Yes, this is an interesting idea. I tried it once, with a few Java-based map editors. The main problem I found though was that all of them would only let me place single metatiles on the map. That made it impossible to easily reuse larger blocks of data, something essential for my compression scheme to work.

Maybe a really useful editor could allow the user to define chunks of arbitrary sizes that can later be placed anywhere in the map. That would make many levels of nested blocks possible, and would also help in object-based compression schemes. The final output would probably still be just a grid of metatiles, and the conversion script would have to detect all the used structures in order to compress the map, but that's better than nothing.

by on (#42539)
Quote:
I'm with Celius. Using a more versatile tool for drawing (in this case, MSPaint) and converting later is much better than using editors with limited drawing capabilities. Graphics that are drawn directly in tile editors usually look kinda poor.

Well I've always used tile editors personally. Altough I have to admit I really don't like much to draw graphics. It's probably the worst part into doing a game, and what refrains me the most from advancing. Having anything look good just takes forever. Only enemies' AI is worse.

The problem I see which using paint is that it would be very easy to mess up and have graphics that don't align in 8x8 pixels or sometihg. With photoshop I guess it's not freeware and I don't have it so... I have another programm called Picture Publisher which is similar but I never figured how to use it. It does only add effects to images but you can't make images from scratch I guess.

by on (#42556)
GIMP is free and Free. It can display a rectangular grid over the image that the user is editing.

by on (#42557)
I use GraphicsGale which uses grids, and lets you handle the pallete y any way you like, swapping colors, specifing color indexes, etc. It's very good.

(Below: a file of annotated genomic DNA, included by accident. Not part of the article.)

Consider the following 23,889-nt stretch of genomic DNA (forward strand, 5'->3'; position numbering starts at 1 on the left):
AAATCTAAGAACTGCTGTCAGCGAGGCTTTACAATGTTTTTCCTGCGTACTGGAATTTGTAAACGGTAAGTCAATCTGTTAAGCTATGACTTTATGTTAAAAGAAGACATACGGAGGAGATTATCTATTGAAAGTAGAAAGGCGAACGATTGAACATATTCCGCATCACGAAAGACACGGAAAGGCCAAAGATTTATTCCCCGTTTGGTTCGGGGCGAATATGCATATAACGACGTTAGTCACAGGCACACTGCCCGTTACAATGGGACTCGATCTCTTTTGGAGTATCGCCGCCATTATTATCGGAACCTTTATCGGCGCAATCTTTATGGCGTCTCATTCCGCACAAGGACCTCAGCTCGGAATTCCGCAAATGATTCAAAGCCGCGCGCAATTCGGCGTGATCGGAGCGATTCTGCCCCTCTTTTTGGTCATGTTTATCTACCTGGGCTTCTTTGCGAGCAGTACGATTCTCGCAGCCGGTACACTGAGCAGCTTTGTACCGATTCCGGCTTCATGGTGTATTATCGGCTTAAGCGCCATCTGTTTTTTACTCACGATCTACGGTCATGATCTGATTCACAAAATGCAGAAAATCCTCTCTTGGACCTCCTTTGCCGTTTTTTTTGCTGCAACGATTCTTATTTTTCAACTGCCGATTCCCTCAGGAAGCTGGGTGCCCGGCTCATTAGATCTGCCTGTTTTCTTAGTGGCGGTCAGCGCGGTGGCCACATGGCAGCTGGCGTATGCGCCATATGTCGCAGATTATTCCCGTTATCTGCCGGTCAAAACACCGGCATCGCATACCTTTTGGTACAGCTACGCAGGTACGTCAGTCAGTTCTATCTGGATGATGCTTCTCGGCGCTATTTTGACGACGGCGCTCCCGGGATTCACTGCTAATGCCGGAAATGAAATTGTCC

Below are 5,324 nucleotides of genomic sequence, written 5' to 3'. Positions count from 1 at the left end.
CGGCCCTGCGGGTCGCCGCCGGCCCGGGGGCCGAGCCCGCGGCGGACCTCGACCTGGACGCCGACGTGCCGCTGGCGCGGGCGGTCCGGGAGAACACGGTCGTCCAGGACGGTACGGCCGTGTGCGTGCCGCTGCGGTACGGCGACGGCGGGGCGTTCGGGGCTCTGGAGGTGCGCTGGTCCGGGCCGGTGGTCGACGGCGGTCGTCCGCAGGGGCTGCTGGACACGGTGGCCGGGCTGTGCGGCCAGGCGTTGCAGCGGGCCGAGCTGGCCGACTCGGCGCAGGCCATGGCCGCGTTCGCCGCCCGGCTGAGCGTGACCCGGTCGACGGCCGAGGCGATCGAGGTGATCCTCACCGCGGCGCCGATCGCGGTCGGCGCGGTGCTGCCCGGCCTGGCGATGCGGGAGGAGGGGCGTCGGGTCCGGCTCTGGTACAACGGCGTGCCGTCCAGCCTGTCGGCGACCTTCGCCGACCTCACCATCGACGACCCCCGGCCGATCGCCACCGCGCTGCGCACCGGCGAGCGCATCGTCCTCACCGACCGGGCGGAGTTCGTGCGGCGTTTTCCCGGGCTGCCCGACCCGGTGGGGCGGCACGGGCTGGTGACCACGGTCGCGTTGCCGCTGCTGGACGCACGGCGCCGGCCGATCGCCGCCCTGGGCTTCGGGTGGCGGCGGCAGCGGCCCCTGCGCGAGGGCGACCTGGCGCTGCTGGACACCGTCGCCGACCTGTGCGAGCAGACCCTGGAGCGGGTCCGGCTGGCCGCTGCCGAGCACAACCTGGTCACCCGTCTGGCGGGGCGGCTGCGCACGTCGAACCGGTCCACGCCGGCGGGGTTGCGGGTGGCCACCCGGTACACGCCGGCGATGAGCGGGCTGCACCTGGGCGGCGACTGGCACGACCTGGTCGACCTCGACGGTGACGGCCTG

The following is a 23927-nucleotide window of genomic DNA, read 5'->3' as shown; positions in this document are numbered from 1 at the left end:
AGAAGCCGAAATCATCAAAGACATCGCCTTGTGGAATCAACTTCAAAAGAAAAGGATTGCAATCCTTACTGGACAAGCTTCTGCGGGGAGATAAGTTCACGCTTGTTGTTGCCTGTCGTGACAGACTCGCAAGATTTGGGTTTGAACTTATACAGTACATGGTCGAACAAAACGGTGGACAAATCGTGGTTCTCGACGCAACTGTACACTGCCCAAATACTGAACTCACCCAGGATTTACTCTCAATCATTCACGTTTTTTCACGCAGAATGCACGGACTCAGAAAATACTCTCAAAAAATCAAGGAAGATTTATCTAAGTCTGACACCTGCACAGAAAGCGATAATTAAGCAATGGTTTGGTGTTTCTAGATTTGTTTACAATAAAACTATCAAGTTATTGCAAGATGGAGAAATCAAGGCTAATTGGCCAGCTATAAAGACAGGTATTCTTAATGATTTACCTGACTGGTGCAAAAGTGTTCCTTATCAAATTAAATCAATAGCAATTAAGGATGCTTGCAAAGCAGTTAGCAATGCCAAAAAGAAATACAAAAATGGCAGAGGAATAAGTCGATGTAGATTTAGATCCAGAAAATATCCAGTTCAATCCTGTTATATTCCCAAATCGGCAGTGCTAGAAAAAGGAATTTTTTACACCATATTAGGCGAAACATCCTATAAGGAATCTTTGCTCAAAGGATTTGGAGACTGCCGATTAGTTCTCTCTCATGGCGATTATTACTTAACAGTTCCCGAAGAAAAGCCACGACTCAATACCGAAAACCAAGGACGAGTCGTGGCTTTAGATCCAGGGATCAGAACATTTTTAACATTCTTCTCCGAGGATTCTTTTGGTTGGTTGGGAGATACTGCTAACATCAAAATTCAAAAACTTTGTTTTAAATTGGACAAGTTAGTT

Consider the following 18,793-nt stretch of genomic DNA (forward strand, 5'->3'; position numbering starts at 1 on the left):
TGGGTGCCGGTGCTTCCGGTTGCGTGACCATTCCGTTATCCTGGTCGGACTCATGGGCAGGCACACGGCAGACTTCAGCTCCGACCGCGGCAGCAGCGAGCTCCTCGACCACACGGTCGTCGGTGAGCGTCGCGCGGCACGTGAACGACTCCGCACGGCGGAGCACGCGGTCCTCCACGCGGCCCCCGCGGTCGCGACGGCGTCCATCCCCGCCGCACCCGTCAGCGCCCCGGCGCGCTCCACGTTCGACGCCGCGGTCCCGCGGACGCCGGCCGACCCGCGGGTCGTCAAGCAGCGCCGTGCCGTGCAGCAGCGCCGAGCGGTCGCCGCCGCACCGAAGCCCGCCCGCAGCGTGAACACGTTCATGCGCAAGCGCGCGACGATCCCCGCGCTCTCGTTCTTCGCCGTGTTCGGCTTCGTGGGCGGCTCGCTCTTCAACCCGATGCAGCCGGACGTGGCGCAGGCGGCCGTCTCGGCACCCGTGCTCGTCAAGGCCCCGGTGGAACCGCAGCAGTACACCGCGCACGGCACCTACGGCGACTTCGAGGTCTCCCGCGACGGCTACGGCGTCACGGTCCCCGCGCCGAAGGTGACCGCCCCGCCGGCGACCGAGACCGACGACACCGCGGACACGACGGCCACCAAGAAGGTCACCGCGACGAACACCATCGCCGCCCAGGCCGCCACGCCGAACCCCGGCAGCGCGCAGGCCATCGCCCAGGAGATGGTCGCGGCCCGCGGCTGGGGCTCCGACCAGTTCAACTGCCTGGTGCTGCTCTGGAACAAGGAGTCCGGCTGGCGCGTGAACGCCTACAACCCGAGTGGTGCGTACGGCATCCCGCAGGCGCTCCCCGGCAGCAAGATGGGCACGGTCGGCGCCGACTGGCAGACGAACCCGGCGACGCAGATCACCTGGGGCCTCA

But still, I prefer photoshop to do the drawing, painting, etc. Then export it as PNG with the exact amount of colors I want, then adjust color indexes in GraphicsGale.

by on (#42558)
Banshuku and Petruza, have you guys ever tried Open tUME? It's a really nice editor that would work well, it previously was a commercial program used for making quite a few console games. For all it's features, I found it easy to use (w/ the tutorials).

I remember messing around with it, I liked it a lot. But by the time I realized how much would be involved with doing the data conversion, for my project at the time I was just be happier to make real progress by forming the data in a hex editor. Then later I made my own half-assed map editor that runs on NES. Plus I didn't know any languages besides assembly at the time. The author didn't have the files for the NES data format converter anymore.

Maybe it's not useful to you, but it may be worth checking out, in any event.

by on (#42564)
Memblers wrote:
Banshuku and Petruza, have you guys ever tried Open tUME? It's a really nice editor that would work well, it previously was a commercial program used for making quite a few console games. For all it's features, I found it easy to use (w/ the tutorials).


I remember trying it and I don't remember why I didn't like it. Maybe it's because of the data format or something like that. Or was it because it's dos only?

I wanted now to give it a quick look to remember what is it because I can't remember anything about it compared to mappy or tile studio but the website is now down and cannot find the file anymore.

If I can finish mine someday it will have features for the nes so I guess it will be a big plus. Of course I would prefer not to waste time on making one and use an existing tile editor but none fitted my needs. So I try to see it as a learning experience.

by on (#42566)
Actually now I do remember one catch with tUME, the graphics had to be in Deluxe Paint format (.LBM I think). Yeah it's all ancient DOS stuff, but that's never been a problem for me (I use DOSBox if I have to).

by on (#42567)
Memblers wrote:
Actually now I do remember one catch with tUME, the graphics had to be in Deluxe Paint format (.LBM I think). Yeah it's all ancient DOS stuff, but that's never been a problem for me (I use DOSBox if I have to).


Deluxe paint.. The memories :) I remember using that and Deluxe animation 19 years ago on my first 286 PC while trying to make some games in quick basic 4.5. I didn't know anything about programming at the time.

I did another search and open tume is technically gone: everyone links to the same AOL web page that is now down. So there is no way to download it anymore unless someone put a mirror somewhere.

So I guess I will continue to make my editor.

by on (#42568)
Oh I made some nice pixel art animations with Deluxe Paint 3 on my Commodore Amiga 500.
Nice times! :D

by on (#42569)
If you want a copy of my old VB map editor, I could provide one...

by on (#42570)
I use ProMotion for all my pixeling needs. If you have fond memories of DPaint, check it out; it's very similar.

by on (#42582)
Banshaku wrote:
I did another search and open tume is technically gone: everyone links to the same AOL web page that is now down. So there is no way to download it anymore unless someone put a mirror somewhere.

I'm sure I have a copy of it somewhere. I'll check the next time I go home.

by on (#42615)
I uploaded the files I had for tume, hopefully that's everything.
http://nesdev.com/tume/